The latest flare, which peaked at 9:48 p.m. EDT Tuesday, was rated as an X1.2 flare, on a numerical scale in which each number is 10 times as intense, so for example an X2 is 10 times as powerful as in X1, the space agency said Wednesday.
The flare was also associated with a non-Earth-directed coronal mass ejection, NASA said. Flares and CMEs are related phenomena; solar flares are powerful bursts that send light and radiation into space, while CMEs blast billions of tons of solar material out from the sun's surface.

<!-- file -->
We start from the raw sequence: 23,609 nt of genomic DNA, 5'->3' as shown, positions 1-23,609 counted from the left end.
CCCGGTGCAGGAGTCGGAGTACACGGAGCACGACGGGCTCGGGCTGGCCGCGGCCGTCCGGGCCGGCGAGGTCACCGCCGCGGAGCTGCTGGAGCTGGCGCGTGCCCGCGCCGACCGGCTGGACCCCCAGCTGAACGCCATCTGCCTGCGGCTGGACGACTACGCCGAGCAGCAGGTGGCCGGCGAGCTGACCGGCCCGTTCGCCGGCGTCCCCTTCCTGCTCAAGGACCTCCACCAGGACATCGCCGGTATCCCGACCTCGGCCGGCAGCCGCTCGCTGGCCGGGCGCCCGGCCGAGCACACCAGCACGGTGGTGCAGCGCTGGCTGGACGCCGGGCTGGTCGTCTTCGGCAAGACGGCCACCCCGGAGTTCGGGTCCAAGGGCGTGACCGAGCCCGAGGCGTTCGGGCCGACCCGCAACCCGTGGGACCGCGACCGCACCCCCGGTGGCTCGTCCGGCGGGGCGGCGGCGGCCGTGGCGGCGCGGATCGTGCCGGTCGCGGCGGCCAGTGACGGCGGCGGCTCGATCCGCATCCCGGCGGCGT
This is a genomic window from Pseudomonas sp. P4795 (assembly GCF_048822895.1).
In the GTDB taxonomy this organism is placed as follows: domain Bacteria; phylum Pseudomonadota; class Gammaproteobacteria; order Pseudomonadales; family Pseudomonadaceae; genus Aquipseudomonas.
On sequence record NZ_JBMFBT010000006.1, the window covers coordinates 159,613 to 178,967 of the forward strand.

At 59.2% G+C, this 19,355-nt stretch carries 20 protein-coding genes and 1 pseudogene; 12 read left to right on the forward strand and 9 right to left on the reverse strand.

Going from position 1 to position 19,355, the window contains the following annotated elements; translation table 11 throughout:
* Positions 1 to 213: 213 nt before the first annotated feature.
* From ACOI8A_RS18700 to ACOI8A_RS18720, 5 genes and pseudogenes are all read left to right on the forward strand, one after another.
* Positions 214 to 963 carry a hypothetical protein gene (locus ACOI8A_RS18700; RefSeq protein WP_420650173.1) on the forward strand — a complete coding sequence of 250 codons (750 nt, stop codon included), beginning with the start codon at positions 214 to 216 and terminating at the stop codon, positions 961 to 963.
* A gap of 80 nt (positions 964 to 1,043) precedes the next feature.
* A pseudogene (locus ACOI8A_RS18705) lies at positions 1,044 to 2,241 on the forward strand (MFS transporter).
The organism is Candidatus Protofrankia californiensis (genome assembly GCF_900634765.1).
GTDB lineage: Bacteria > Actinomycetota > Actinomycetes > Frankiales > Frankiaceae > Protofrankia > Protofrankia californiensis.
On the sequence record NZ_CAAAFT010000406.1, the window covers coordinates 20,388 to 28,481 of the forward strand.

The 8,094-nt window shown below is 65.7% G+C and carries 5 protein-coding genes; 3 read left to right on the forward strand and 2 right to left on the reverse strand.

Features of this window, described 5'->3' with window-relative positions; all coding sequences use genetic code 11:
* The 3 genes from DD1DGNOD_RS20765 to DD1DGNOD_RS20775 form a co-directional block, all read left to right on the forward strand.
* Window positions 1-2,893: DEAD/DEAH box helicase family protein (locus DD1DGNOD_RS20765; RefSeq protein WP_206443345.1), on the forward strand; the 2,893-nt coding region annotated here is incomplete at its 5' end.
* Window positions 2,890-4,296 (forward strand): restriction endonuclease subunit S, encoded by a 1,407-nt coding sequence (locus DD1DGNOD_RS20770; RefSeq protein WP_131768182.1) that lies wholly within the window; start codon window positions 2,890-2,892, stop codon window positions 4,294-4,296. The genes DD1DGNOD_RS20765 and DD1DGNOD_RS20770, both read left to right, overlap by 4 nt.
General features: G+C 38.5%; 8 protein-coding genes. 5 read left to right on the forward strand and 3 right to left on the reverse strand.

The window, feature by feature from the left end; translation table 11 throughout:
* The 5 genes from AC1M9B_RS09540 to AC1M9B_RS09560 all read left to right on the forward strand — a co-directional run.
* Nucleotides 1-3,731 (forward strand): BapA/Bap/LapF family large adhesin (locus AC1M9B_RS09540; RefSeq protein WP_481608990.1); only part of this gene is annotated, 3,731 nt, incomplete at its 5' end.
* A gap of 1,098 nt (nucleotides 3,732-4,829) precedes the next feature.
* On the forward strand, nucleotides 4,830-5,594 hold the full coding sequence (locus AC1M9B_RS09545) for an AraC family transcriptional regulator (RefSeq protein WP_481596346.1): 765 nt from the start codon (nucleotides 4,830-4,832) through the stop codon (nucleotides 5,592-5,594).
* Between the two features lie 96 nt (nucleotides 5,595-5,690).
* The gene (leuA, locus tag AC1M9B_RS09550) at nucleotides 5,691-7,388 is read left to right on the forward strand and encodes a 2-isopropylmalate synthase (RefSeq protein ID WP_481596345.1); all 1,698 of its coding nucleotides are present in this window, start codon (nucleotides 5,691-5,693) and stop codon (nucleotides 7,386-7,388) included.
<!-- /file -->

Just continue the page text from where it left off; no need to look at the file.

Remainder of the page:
The CME associated with this latest flare left the sun at around 745 miles per second, beginning at 10:18 p.m. EDT Tuesday, scientists said.
It isn't Earth-directed, NASA said but may pass the orbits of several space missions including the Spitzer space telescope and mission operators have been notified.
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